Historical accuracy won out last week when Rhode Island voters rejected an effort to shorten their state's name. As this morning's Globe reminded us, the smallest state has the longest official handle: Rhode Island and Providence Plantations. For activists who were trying to point out the state's pivotal, but often forgotten, role in the slave trade, the word "plantations" was an outrage — never mind that the word bore no relationship to the infamous cotton and sugar plantations of the Deep South.
But there's another problem: The activists also fixated on the wrong part of the state's name. "Rhode Island" has much more to answer for than "Providence Plantations" does.
Today's Rhode Island is the product of a long-ago union between Providence Plantations, the colony founded by Roger Williams on the New England mainland, and a previously separate colony centered on the island where Newport is located. There were some slaves in the Providence colony. But as this series from the Providence Journal makes clear, the real action was in Newport, whose vast shipping industry made it the slave-trading capital of the region.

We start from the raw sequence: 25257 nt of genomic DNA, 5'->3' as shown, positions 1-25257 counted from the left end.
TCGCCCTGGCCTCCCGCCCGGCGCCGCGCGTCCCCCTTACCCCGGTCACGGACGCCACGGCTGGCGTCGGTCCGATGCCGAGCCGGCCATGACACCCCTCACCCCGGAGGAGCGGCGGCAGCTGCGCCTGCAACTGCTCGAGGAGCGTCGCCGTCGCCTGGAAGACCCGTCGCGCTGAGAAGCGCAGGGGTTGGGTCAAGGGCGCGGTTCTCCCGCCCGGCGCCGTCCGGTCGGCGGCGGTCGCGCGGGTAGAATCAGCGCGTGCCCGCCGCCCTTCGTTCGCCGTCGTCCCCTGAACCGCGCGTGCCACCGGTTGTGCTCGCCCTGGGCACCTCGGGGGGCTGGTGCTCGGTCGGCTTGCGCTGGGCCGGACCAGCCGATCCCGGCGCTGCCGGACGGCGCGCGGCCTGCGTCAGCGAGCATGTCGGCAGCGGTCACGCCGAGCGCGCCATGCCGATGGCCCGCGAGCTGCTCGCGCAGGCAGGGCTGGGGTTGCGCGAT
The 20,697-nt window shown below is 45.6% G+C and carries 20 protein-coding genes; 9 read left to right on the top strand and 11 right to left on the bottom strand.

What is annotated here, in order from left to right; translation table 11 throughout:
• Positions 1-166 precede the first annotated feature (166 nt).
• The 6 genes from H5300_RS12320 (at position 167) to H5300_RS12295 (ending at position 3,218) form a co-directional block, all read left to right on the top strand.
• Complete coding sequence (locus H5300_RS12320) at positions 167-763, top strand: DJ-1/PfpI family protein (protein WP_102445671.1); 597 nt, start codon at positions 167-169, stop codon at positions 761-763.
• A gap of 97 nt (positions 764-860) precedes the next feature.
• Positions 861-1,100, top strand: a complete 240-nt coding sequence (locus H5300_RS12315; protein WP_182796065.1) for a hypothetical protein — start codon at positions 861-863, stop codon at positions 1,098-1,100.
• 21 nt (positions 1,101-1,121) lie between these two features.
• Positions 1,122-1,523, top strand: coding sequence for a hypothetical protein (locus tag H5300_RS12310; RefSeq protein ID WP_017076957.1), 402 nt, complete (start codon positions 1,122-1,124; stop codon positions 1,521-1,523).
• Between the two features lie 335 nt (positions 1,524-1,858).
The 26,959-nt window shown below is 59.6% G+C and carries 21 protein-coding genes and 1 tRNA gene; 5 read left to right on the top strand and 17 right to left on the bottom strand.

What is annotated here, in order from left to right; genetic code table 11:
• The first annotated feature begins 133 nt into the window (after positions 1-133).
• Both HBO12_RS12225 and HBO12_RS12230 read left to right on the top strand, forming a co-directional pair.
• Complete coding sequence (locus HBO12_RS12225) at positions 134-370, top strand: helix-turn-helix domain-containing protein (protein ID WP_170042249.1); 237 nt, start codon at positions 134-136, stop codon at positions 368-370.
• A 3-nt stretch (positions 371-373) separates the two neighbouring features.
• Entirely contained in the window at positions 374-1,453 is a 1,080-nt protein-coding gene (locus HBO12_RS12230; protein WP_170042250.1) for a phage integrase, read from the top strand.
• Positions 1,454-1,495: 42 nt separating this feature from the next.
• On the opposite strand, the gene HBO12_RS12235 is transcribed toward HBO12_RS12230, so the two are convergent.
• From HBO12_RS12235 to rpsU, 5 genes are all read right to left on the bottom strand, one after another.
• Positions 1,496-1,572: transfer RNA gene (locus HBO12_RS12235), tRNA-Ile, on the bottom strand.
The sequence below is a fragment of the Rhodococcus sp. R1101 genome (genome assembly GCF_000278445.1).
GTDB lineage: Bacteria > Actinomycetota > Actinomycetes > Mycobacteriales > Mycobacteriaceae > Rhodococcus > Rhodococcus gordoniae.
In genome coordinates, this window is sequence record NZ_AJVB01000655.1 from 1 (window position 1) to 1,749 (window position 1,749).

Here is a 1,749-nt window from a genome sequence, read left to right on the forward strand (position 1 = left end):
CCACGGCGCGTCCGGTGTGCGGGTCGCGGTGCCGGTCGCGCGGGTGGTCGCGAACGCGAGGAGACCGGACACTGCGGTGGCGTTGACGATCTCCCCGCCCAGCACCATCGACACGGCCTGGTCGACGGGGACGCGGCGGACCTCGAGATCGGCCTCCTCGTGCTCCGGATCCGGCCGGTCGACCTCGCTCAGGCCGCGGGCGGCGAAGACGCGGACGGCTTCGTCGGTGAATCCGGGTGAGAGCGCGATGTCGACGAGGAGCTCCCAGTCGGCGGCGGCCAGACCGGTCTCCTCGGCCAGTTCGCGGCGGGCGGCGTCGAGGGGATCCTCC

When I was growing up in Rhode Island, grade-school history classes mostly left out the nasty stuff. So it's useful to dispel the idea that slavery happened entirely south of the Mason-Dixon Line. (By the way, the Norman B. Leventhal Map Center at Boston Public Library is putting together a terrific Civil War exhibit that, when it debuts next spring, will shed more light on the tight economic links between North and South.)
In rejecting the name change, voters might have reached the right conclusion without actually thinking too hard about it; for many people, the long name is just a pleasant little quirk for a state that itself is a pleasant little quirk. But it never made sense to single out Providence Plantations as a symbol of slavery, when the people living on what was then called Rhode Island did so much more to perpetuate it.